Keeping it green: IoT for sustainable retail

By | 3 minute read | January 3, 2018

Stuck for a New Year’s resolution? Shopping more sustainably might be a good one. Especially if you’re suffering pangs of guilt following a Christmas plastic binge (think Christmas cracker toys and disposable cutlery, for instance.) Sustainable retail means many things, from opting for responsibly farmed produce, to keeping an eye on your carbon footprint. And retailers themselves have a part to play, by managing their stores with waste reduction in mind. With all this, the IoT can help. Let’s take a look at some sustainable shopping practices that might find their way into 2018.

Reducing waste in the retail store

Traditional stores and shopping malls face a challenge when it comes to operating sustainably. That’s due partly because a large physical footprint, temperature controlled interiors and lighting are somewhat unavoidable. Such a composition makes for high energy consumption because of sheer size and long opening hours.

As there are so many variables around how a store is used. From the number of people who are inside, to the weather outside, it can be difficult to apportion energy appropriately. It’s not easy to plan which parts of the store will be most visited, and which unused, at what times.

Then, there’s the equipment to maintain. Factor in a fridge with a door that refuses to close, and suddenly there’s yet more wasted energy. The fridge has to work harder to keep its contents cool. And the heating system has to compensate for the sudden drop in temperature.

But this needn’t be the case. By making stores ‘connected’, retailers can more efficiently manage energy and utilities to meet actual demand and avoid unnecessary waste.

What “connected” look like

A connected store is instrumented with sensors that measure data like occupancy in real-time, and transmit it to an IoT platform. When the platform is connected to operational systems like heating and lighting within the stores, it becomes possible to automatically manage those resources according to actual, not anticipated, need.

IoT solutions can help fix our faulty fridge, too, in the form of predictive maintenance. This means that a flaw or fault is spotted as soon as it happens – or better yet, when it’s about to happen – so that it can be attended to. Sensors that detect flaws in the machinery can report to the IoT platform, and automatically trigger a work order for a technician to investigate the issue. There’s no reliance on manual investigation and word-of-mouth reporting.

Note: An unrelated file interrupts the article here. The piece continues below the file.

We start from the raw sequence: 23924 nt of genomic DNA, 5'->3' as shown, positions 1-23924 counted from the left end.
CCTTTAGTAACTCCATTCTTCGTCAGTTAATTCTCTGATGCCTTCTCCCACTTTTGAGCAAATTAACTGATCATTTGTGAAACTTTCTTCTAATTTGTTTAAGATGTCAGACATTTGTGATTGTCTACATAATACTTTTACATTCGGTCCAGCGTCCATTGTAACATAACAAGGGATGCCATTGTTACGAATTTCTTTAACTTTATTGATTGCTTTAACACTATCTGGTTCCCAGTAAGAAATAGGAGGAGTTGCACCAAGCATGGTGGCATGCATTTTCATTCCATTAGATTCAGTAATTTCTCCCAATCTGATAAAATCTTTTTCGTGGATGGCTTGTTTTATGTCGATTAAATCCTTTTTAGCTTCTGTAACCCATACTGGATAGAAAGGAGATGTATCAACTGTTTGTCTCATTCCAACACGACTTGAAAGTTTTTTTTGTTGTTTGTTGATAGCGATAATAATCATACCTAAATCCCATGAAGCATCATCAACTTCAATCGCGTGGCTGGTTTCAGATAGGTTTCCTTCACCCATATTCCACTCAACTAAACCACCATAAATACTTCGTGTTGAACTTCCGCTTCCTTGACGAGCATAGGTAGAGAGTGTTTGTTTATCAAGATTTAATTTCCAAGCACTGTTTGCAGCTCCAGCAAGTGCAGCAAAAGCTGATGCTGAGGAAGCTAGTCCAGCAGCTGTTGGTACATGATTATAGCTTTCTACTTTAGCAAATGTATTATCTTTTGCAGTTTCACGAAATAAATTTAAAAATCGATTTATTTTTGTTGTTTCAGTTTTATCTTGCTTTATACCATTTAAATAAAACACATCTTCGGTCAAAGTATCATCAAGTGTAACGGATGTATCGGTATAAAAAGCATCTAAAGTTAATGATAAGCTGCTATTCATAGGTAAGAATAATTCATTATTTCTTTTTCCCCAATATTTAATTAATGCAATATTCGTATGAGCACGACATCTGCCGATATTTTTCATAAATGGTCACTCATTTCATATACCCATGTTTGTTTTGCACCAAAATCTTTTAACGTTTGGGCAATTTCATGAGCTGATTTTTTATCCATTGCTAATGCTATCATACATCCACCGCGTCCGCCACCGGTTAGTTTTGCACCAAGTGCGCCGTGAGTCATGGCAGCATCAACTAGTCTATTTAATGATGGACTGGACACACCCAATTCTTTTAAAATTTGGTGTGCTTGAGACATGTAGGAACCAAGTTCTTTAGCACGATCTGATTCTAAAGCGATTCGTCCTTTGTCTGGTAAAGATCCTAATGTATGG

Helping shoppers make wiser choices

Of course, sustainable retail practices go beyond the stores themselves. As consumers, we also have a choice about the products that we buy. We can choose produce resulting from sustainable agriculture practices, that promote animal welfare and limit use of pesticides and antibiotics, for example. We can opt to buy Fairtrade, or prioritize goods with a low carbon footprint.

It seems that people are generally willing to choose sustainable goods over unethically manufactured ones, even if they come with a heftier price tag. According to a survey by Nielsen, around 75 percent of Millennials and Gen Zers would be willing to pay more for goods that are sustainably sourced.

The spirit is willing, then. But the tricky part is getting the information to help us make these choices. Sure, some labels include small print that tells you where the stuff has come from. But who’s got time to read all that detail? Here, the IoT could help make the process more streamlined, especially when we enlist the help of a smartphone app.

Shoppers could adopt a point-and-shoot method – scanning smart barcodes to instantly pull up key information. You could even make it super simple, by combining various attributes into a 1-5 rating system. A score of 1 is bad, while 5 is good. The rating could take into account factors to form the final score. These could include mileage, carbon footprint, point of origin, and whether or not food produce comes from a farm with a good reputation for humane livestock husbandry.

Hundreds of data points could be combined to give a robust rating that fairly evaluates sustainability based on multiple factors. That way, shoppers can get the key information at a glance. No ploughing through the details. And they’re safe knowing the scores are the result of thorough research.

The future of sustainable shopping

While some of these solutions aren’t yet widely used, the connected store is fast becoming a reality. IBM and Honeywell have been working together to achieve this, as you can see from this video. Meanwhile, you can check out our website to learn more about our other IoT for Retail solutions.